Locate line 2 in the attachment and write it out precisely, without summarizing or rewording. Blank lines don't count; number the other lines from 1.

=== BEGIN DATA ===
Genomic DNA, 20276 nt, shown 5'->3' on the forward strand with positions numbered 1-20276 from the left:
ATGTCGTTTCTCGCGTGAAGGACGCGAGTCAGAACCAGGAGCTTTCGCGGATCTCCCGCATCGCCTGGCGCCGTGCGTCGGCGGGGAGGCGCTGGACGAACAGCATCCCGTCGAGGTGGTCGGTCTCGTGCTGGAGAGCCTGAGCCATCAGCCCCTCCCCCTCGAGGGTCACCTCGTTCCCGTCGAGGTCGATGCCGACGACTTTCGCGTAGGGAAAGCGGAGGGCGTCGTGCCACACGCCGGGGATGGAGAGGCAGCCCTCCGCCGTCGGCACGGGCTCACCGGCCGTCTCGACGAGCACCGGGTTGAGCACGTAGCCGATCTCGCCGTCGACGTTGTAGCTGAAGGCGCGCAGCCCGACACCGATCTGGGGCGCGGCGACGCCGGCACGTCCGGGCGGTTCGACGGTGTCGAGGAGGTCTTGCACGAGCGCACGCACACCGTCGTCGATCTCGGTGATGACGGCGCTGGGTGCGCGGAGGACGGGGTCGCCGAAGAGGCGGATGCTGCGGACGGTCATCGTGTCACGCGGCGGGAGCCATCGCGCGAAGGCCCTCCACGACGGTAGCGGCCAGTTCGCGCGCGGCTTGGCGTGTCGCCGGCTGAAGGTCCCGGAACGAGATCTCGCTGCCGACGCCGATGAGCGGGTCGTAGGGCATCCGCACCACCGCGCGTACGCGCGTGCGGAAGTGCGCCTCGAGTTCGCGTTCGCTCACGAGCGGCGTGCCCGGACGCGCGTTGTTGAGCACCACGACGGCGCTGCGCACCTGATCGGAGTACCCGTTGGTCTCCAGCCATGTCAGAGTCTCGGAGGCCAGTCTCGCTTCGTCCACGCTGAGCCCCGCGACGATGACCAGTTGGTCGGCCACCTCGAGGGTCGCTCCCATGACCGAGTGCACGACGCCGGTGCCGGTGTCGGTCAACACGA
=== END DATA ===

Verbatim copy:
ATGTCGTTTCTCGCGTGAAGGACGCGAGTCAGAACCAGGAGCTTTCGCGGATCTCCCGCATCGCCTGGCGCCGTGCGTCGGCGGGGAGGCGCTGGACGAACAGCATCCCGTCGAGGTGGTCGGTCTCGTGCTGGAGAGCCTGAGCCATCAGCCCCTCCCCCTCGAGGGTCACCTCGTTCCCGTCGAGGTCGATGCCGACGACTTTCGCGTAGGGAAAGCGGAGGGCGTCGTGCCACACGCCGGGGATGGAGAGGCAGCCCTCCGCCGTCGGCACGGGCTCACCGGCCGTCTCGACGAGCACCGGGTTGAGCACGTAGCCGATCTCGCCGTCGACGTTGTAGCTGAAGGCGCGCAGCCCGACACCGATCTGGGGCGCGGCGACGCCGGCACGTCCGGGCGGTTCGACGGTGTCGAGGAGGTCTTGCACGAGCGCACGCACACCGTCGTCGATCTCGGTGATGACGGCGCTGGGTGCGCGGAGGACGGGGTCGCCGAAGAGGCGGATGCTGCGGACGGTCATCGTGTCACGCGGCGGGAGCCATCGCGCGAAGGCCCTCCACGACGGTAGCGGCCAGTTCGCGCGCGGCTTGGCGTGTCGCCGGCTGAAGGTCCCGGAACGAGATCTCGCTGCCGACGCCGATGAGCGGGTCGTAGGGCATCCGCACCACCGCGCGTACGCGCGTGCGGAAGTGCGCCTCGAGTTCGCGTTCGCTCACGAGCGGCGTGCCCGGACGCGCGTTGTTGAGCACCACGACGGCGCTGCGCACCTGATCGGAGTACCCGTTGGTCTCCAGCCATGTCAGAGTCTCGGAGGCCAGTCTCGCTTCGTCCACGCTGAGCCCCGCGACGATGACCAGTTGGTCGGCCACCTCGAGGGTCGCTCCCATGACCGAGTGCACGACGCCGGTGCCGGTGTCGGTCAACACGA